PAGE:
Kings, Queens, and Castles
A unit study by Karen Caroe
European culture dominated the Middle Ages. We think of
Medieval England when we think of the Middle Ages -- and that is mostly what is
covered in this Funschool Unit. While the practices were varied from place to
place, the Middle Ages -- as a whole -- is characterized by a specific set of values
and institutions that reflect the three dominant influences that have come
before: Roman, Christian, and Barbarian. This unit is predominantly intended to
introduce you and your child to the High Middle Ages in a fun, hands-on way that
will encourage their interest in further study.
1) Greenleaf Press -- I highly value the material available from
Greenleaf Press and recommend it for any historical study. They integrate their
philosophy of education throughout their history guides and it has been very
helpful to me in my homeshooling.
2) Classic Konos Character Curriculum: Kings and Queens - If you are serious about Unit
Studies and want to do something "bigger" than a funschool unit, I recommend an investment in this curriculum. Here is how one family has used Konos for medieval studies!
3) Dorling-Kindersley Family Learning Books -- There are many,
many books, videos and CD's available to enhance all unit studies:
Medieval Life (DK Eyewitness Books)
Castle (DK Eyewitness Books)
Knight (DK Eyewitness Books)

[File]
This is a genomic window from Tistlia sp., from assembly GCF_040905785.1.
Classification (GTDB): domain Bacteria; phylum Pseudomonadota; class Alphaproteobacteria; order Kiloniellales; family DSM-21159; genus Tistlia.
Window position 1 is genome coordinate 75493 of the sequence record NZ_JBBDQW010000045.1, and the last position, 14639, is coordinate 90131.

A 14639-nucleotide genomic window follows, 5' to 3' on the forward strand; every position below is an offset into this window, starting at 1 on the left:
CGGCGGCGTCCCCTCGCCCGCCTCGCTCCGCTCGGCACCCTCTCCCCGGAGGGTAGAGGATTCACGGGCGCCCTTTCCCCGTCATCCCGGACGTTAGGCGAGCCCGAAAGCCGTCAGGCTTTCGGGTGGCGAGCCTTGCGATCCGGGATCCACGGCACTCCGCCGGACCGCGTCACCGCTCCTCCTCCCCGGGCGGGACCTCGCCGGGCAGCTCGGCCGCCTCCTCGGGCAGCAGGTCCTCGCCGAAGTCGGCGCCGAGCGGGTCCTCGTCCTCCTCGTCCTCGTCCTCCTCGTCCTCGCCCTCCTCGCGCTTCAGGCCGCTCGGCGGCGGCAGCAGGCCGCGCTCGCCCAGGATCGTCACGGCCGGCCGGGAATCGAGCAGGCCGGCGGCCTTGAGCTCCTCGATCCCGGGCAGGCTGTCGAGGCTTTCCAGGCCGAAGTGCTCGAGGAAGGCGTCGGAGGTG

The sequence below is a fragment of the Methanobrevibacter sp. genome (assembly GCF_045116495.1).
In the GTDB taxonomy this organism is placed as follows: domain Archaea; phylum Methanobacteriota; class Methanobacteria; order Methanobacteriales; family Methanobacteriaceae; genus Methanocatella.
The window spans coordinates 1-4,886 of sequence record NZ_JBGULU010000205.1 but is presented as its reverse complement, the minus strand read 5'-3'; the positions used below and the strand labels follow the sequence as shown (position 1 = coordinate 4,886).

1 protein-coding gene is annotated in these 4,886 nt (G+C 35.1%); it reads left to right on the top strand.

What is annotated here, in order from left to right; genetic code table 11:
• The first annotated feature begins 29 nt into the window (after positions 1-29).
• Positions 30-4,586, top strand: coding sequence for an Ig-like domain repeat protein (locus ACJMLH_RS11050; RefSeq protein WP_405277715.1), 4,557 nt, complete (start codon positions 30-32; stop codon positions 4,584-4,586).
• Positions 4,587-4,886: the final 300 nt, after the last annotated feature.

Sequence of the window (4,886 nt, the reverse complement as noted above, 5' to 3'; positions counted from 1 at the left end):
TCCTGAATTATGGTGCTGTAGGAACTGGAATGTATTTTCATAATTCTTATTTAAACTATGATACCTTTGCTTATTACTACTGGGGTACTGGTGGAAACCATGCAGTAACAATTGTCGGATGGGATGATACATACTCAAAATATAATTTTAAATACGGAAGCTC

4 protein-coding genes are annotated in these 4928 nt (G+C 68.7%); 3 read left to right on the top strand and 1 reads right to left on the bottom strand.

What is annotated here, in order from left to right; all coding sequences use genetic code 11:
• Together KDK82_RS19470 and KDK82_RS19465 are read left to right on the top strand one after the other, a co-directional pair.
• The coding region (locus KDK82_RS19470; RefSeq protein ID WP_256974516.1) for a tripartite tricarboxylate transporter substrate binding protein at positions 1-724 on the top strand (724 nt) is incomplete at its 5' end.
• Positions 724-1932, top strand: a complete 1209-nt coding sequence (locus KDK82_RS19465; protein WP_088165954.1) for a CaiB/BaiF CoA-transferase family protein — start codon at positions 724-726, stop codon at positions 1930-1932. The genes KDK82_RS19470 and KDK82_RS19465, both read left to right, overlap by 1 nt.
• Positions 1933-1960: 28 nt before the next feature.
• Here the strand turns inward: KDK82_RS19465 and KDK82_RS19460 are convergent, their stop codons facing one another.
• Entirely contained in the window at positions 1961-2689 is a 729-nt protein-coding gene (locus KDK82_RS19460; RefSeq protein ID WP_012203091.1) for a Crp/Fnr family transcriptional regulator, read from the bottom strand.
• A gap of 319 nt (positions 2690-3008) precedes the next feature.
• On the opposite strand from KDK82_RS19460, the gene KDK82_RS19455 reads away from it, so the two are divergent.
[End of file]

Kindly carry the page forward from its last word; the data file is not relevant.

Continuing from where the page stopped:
Arms & Armor (DK Eyewitness Books)
WEB SITES FOR THIS UNIT
1) Castles of the World: http://www.castles.org/
2) Castles of the Middle Ages: http://www.medieval-castles.net/
3) Middle Ages: http://www.kyrene.k12.az.us/schools/brisas/sunda/ma/mahome.htm
4) Knighthood: http://www.chronique.com/intro.htm
I recommend you check your library and bookstores for books
that would appeal to the age groups you are teaching. There are many books about
Knights, Kings, Queens, and Castles. A highly recommended book for younger
children is A Medieval Feast by Aliki. This time period is ideal for introducing
your children to the Classics. The Adventures of Robin Hood, Ivanhoe, A Connecticut Yankee in King Arthur's Court, The Sword in the Stone, and a WONDERFUL read-aloud for a mother and son - The Sword in the Tree by Clyde Robert Bulla.
1) Make a list of all the kings and queens you can think
of--Biblical, fictional, real. Discuss what you know about each one. How are
2) Draw a picture of a castle, or build-one. Look at these photos of REAL castles being built today!
3) Start a time-line and hang it up so you can place all the characters and
events in order.
1) Beginning with Canute the Great, find out who ruled England
during the Middle Ages (there will be several). Find out how each came to power
and why they were given their descriptive names.
2) As you study the rulers, determine how each one changed their country for the
3) Add each ruler to your time-line as well as the significant events that
marked their time as ruler.
4) Take time to learn how the subjects of the kingdom lived. What were the class
What was the Feudal System? How were regular people affected by their rulers?
How did they view their rulers?